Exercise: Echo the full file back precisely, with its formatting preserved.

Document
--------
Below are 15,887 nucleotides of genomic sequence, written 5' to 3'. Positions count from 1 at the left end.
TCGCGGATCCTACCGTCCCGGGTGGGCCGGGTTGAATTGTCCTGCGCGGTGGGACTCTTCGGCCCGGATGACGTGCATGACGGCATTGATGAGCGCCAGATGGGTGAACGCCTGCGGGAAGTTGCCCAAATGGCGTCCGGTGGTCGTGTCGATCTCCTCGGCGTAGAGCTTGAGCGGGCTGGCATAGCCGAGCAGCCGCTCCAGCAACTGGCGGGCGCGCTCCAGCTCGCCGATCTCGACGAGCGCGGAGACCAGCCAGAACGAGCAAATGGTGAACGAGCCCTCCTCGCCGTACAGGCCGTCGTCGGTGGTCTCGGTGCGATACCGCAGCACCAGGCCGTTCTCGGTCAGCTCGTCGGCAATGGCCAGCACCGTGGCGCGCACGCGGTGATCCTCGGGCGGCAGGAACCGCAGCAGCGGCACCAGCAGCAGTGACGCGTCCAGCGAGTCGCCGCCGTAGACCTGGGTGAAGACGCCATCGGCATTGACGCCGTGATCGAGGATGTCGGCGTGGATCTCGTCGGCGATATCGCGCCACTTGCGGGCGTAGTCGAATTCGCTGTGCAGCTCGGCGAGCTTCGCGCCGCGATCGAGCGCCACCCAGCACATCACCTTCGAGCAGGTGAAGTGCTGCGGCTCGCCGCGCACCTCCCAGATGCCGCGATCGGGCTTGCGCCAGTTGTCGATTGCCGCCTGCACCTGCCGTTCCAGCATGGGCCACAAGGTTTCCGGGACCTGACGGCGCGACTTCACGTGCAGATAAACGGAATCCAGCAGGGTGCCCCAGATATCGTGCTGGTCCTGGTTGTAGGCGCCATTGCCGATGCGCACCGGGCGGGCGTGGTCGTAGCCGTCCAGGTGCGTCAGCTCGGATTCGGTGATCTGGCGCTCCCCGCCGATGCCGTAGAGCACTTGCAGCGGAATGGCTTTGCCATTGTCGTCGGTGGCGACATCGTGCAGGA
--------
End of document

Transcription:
Below are 15,887 nucleotides of genomic sequence, written 5' to 3'. Positions count from 1 at the left end.
TCGCGGATCCTACCGTCCCGGGTGGGCCGGGTTGAATTGTCCTGCGCGGTGGGACTCTTCGGCCCGGATGACGTGCATGACGGCATTGATGAGCGCCAGATGGGTGAACGCCTGCGGGAAGTTGCCCAAATGGCGTCCGGTGGTCGTGTCGATCTCCTCGGCGTAGAGCTTGAGCGGGCTGGCATAGCCGAGCAGCCGCTCCAGCAACTGGCGGGCGCGCTCCAGCTCGCCGATCTCGACGAGCGCGGAGACCAGCCAGAACGAGCAAATGGTGAACGAGCCCTCCTCGCCGTACAGGCCGTCGTCGGTGGTCTCGGTGCGATACCGCAGCACCAGGCCGTTCTCGGTCAGCTCGTCGGCAATGGCCAGCACCGTGGCGCGCACGCGGTGATCCTCGGGCGGCAGGAACCGCAGCAGCGGCACCAGCAGCAGTGACGCGTCCAGCGAGTCGCCGCCGTAGACCTGGGTGAAGACGCCATCGGCATTGACGCCGTGATCGAGGATGTCGGCGTGGATCTCGTCGGCGATATCGCGCCACTTGCGGGCGTAGTCGAATTCGCTGTGCAGCTCGGCGAGCTTCGCGCCGCGATCGAGCGCCACCCAGCACATCACCTTCGAGCAGGTGAAGTGCTGCGGCTCGCCGCGCACCTCCCAGATGCCGCGATCGGGCTTGCGCCAGTTGTCGATTGCCGCCTGCACCTGCCGTTCCAGCATGGGCCACAAGGTTTCCGGGACCTGACGGCGCGACTTCACGTGCAGATAAACGGAATCCAGCAGGGTGCCCCAGATATCGTGCTGGTCCTGGTTGTAGGCGCCATTGCCGATGCGCACCGGGCGGGCGTGGTCGTAGCCGTCCAGGTGCGTCAGCTCGGATTCGGTGATCTGGCGCTCCCCGCCGATGCCGTAGAGCACTTGCAGCGGAATGGCTTTGCCATTGTCGTCGGTGGCGACATCGTGCAGGA